This morning’s Eastern Daily Press says:
‘This poignant photograph shows the terrible toll of Covid in Norfolk, as the number of deaths in the county has passed 1,000.
The memorial in Norwich Cathedral has been growing by the day, with a tiny cross added for each person who has lost their life due to the pandemic.’
Musing on: ‘Make this tabernacle and all its furnishings…’ (Exodus 25:9)
The Israelites led by Moses had left Egypt. Wandering around the desert they need a tabernacle, a mobile worship-centre. Eventually this was replaced by a permanent temple… Jesus comes and Christians started building churches… magnificent cathedrals and simple meeting halls…
I’ve always been taught that ‘the church is the people not the building’.
When I was teaching I lived by a similar principle: the school is the people, not the building. Budgets, resources, targets, learning outcomes, curriculum are important, but the means to an end.
With home-schooling the focus is still the same: the learning, wellbeing and development of people – primarily children, but also teachers, support staff and parents.
It’s true for hospitals too. Although hospitals are referred to by the name of the building or the geographical location, throughout the pandemic the focus has been on people – patients, doctors, nurses and ancillary staff.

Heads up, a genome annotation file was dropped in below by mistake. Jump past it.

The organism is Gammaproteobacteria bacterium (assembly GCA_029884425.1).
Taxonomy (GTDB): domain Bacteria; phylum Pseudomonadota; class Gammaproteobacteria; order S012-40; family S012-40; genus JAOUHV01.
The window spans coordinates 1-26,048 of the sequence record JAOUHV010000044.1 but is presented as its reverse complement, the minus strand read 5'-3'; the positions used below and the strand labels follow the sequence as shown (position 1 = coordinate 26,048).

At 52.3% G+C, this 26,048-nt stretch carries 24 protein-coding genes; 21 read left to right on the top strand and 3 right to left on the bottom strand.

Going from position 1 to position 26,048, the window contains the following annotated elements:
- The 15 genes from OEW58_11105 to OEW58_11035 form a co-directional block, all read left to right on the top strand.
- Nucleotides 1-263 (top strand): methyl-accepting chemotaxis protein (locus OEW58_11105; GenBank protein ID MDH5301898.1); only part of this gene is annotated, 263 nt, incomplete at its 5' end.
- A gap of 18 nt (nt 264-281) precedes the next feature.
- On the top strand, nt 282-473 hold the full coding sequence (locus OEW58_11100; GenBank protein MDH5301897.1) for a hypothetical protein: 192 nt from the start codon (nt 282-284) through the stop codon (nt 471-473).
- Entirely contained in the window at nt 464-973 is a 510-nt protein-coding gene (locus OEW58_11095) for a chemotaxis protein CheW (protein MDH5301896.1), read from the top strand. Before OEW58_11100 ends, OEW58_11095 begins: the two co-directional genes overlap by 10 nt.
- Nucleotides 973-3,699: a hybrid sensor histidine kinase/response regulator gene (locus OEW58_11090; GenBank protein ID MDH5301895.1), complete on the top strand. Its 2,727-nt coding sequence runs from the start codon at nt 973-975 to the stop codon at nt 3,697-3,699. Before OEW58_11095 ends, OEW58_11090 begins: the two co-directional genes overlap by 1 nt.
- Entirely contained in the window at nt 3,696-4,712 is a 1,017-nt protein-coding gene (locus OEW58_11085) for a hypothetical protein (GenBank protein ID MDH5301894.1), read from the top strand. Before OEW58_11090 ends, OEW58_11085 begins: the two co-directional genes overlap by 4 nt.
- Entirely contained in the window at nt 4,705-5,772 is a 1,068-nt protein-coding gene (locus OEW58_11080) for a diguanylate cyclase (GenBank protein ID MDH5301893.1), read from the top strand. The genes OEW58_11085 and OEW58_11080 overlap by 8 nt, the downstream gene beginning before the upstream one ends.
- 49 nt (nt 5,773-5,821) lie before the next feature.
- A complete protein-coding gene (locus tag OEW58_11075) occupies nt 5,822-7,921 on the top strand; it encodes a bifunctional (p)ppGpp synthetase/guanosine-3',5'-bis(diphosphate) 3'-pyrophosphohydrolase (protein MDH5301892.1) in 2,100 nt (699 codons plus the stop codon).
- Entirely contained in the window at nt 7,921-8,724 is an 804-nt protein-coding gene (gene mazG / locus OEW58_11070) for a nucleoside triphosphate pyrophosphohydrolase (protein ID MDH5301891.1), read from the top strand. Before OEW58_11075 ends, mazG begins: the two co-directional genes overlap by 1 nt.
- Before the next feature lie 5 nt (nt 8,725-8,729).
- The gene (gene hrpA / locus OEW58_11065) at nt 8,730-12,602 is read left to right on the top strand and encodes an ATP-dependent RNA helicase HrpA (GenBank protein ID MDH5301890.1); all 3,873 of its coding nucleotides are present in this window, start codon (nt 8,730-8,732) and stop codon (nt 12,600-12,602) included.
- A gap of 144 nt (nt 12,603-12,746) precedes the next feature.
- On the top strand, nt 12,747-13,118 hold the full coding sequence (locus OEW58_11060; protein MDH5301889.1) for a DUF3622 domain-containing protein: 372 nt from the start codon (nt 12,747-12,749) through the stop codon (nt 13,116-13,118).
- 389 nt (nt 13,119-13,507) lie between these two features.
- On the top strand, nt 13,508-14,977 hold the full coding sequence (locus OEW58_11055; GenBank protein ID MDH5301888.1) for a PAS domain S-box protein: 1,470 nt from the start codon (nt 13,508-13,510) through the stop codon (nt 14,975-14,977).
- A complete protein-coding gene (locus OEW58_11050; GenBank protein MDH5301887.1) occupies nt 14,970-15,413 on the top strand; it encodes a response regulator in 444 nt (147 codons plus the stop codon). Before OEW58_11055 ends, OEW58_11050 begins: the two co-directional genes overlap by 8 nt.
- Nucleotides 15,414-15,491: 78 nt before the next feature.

We rightly focus on physical healing, but there’s also been emphasis on emotional, psychological and family care and well-being. People are central.
Politicians, church leaders, teachers, health-care professionals alike get caught up with buildings, programmes, material resources, finances, systems…
Bishop Graham of Norwich said: ‘Each tiny cross representing not only an individual’s life taken by Covid-19, but the ongoing impact and grief that their passing has had on their loved ones and the medical professionals who cared for them.’
My hope and prayer is that, as a result of Covid-19, our churches, schools and hospitals will develop as people-centred communities who live, learn and grow together.